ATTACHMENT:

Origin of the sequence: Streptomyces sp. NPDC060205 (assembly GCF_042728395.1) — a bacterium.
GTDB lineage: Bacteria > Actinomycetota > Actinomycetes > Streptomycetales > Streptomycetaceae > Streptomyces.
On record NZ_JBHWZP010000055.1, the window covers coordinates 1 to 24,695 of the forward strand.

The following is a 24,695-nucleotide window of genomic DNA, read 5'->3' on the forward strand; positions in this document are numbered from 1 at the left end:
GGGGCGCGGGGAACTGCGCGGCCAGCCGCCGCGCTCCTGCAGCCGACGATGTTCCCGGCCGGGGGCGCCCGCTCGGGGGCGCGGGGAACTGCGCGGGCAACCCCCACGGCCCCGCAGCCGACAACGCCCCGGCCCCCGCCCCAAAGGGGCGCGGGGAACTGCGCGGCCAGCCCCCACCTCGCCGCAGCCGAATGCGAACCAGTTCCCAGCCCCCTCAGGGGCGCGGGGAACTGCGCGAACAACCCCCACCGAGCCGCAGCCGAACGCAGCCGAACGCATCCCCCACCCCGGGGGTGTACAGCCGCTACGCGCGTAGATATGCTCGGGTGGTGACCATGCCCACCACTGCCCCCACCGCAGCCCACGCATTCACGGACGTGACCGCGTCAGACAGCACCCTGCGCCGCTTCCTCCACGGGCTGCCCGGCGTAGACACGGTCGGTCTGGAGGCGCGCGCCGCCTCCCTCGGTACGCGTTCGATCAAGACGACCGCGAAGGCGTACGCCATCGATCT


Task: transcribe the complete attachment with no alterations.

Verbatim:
Origin of the sequence: Streptomyces sp. NPDC060205 (assembly GCF_042728395.1) — a bacterium.
GTDB lineage: Bacteria > Actinomycetota > Actinomycetes > Streptomycetales > Streptomycetaceae > Streptomyces.
On record NZ_JBHWZP010000055.1, the window covers coordinates 1 to 24,695 of the forward strand.

The following is a 24,695-nucleotide window of genomic DNA, read 5'->3' on the forward strand; positions in this document are numbered from 1 at the left end:
GGGGCGCGGGGAACTGCGCGGCCAGCCGCCGCGCTCCTGCAGCCGACGATGTTCCCGGCCGGGGGCGCCCGCTCGGGGGCGCGGGGAACTGCGCGGGCAACCCCCACGGCCCCGCAGCCGACAACGCCCCGGCCCCCGCCCCAAAGGGGCGCGGGGAACTGCGCGGCCAGCCCCCACCTCGCCGCAGCCGAATGCGAACCAGTTCCCAGCCCCCTCAGGGGCGCGGGGAACTGCGCGAACAACCCCCACCGAGCCGCAGCCGAACGCAGCCGAACGCATCCCCCACCCCGGGGGTGTACAGCCGCTACGCGCGTAGATATGCTCGGGTGGTGACCATGCCCACCACTGCCCCCACCGCAGCCCACGCATTCACGGACGTGACCGCGTCAGACAGCACCCTGCGCCGCTTCCTCCACGGGCTGCCCGGCGTAGACACGGTCGGTCTGGAGGCGCGCGCCGCCTCCCTCGGTACGCGTTCGATCAAGACGACCGCGAAGGCGTACGCCATCGATCT